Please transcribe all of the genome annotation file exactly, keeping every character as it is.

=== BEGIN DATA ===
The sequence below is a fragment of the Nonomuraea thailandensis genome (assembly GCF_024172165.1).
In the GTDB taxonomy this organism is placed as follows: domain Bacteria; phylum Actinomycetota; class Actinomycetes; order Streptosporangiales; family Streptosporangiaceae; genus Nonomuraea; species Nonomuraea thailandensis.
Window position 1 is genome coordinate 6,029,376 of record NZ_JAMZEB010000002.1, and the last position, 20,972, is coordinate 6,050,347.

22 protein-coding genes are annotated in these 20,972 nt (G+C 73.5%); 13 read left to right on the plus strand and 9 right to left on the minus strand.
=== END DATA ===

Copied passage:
The sequence below is a fragment of the Nonomuraea thailandensis genome (assembly GCF_024172165.1).
In the GTDB taxonomy this organism is placed as follows: domain Bacteria; phylum Actinomycetota; class Actinomycetes; order Streptosporangiales; family Streptosporangiaceae; genus Nonomuraea; species Nonomuraea thailandensis.
Window position 1 is genome coordinate 6,029,376 of record NZ_JAMZEB010000002.1, and the last position, 20,972, is coordinate 6,050,347.

22 protein-coding genes are annotated in these 20,972 nt (G+C 73.5%); 13 read left to right on the plus strand and 9 right to left on the minus strand.